Jobs data

The issues with jobs data continue to stay in the news. London’s Financial Times finds it difficult to evaluate PM Modi’s job promises, largely because of dodgy data. And there’s more evidence for jobs data fudging.

In the absence of regular government statistics, CMIE has been doing a stellar job in providing data on the employment situation in India. Their latest report shows that jobs offers increased in September 2018 and the labour force participation rate increased to 43.2%, the highest in the current fiscal year.  However, in a shocking development, India’s female labour force participation has fallen to a low of 10.65% in the period May-August 2018. Despite job offers increasing recently, Mahesh Vyas of CMIE claims that NSSO data projections show that jobs growth is slowing.

The issue has become a political football with MPs from the ruling party blocking a report on GDP growth because it may show that the government has not created the number of jobs promised by PM Modi.

The government task force set up to review employment information (now headed by TCA Anant) needs more time to reconcile the discrepancies in jobs data from different sources. Radhicka Kapoor has recommendations for the government task force to revamp the employment data architecture, to improve the frequency of data reporting, as well as give insights into the quality of employment.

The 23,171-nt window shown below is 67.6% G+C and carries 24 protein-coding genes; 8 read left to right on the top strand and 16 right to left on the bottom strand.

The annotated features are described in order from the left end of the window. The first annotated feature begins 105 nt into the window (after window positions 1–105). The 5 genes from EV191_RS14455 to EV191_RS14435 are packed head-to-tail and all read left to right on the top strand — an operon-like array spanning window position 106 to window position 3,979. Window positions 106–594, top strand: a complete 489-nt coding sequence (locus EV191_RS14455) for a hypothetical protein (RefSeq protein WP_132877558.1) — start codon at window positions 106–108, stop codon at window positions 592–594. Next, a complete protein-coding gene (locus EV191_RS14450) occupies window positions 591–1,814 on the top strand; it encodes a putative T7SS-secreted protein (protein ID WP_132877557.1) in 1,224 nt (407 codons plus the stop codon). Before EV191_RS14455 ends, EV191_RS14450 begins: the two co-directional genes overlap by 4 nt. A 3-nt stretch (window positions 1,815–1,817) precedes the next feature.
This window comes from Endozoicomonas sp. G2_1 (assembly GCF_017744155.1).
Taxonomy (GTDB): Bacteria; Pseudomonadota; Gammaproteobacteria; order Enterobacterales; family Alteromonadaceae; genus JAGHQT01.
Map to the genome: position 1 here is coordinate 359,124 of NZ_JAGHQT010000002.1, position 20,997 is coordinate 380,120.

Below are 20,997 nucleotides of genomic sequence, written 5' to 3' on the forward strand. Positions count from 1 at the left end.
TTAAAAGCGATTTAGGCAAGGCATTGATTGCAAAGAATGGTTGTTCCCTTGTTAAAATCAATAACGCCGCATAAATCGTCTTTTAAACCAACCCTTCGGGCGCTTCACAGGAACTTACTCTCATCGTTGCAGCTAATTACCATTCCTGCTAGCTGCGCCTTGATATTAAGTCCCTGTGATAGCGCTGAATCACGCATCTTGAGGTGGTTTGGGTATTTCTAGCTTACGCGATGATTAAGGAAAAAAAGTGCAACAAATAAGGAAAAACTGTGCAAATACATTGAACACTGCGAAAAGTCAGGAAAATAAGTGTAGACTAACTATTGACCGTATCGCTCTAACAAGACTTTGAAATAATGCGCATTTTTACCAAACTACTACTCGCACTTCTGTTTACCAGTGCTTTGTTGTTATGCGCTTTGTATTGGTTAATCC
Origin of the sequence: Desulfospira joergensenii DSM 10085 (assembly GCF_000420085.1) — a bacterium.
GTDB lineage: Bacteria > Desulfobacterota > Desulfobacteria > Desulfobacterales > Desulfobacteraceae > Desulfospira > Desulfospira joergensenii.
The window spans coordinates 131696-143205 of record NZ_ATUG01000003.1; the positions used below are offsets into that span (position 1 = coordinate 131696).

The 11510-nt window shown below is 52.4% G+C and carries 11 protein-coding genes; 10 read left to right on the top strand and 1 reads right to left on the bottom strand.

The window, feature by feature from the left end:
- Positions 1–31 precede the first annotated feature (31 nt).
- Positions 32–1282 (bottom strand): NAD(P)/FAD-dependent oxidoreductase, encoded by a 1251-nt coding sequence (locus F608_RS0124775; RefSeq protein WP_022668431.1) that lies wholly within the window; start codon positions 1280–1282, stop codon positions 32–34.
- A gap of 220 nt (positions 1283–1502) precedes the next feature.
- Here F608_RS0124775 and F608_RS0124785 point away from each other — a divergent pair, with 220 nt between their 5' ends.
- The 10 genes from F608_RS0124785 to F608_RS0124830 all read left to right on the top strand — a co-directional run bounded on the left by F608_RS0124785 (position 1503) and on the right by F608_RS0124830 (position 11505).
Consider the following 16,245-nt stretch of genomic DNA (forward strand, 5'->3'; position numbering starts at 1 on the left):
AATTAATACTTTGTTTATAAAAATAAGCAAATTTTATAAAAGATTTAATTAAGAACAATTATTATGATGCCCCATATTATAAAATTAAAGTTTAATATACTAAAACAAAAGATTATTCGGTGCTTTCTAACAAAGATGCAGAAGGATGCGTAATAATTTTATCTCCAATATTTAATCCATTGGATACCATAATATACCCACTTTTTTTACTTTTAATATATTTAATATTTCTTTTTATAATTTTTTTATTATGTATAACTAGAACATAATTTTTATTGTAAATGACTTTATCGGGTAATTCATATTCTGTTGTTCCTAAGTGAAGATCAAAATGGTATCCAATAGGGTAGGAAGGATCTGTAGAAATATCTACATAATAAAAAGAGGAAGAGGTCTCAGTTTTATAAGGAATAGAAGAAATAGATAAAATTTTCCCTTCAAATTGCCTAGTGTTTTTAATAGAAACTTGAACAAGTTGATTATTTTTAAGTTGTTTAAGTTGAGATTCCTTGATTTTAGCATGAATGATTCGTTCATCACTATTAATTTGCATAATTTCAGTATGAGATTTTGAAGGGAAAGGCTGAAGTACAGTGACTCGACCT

Ghosh & Ghosh critique the State of Working India jobs report. To add some spice, they also  trash the government’s Quarterly Employment Survey (QES), in favor of administrative data including that from the EPFO. Mahesh Vyas rebuts Ghosh & Ghosh’s critique, giving a detailed explanation of the data and sources used in the SWI report. In turn, he accuses Ghosh & Ghosh of “tilting at the windmills by suggesting that the EPFO data are being dismissed for “pecuniary gains”.” We doubt we’ve heard the last of this.

For more on India’s jobs crisis, follow the 20 Million Jobs project on Twitter at @20Mjobs.

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About the author

Yazad Jal

Yazad Jal is Fellow, Economic Policy at the Takshashila Institution.
Previously he worked for McKinsey and IBM in the United States and
before that in the non-profit sector in India, last serving as CEO of
Praja Foundation in Mumbai. Yazad has an MBA from Yale University and
a BA (Econ) from St. Xavier’s College, Mumbai University.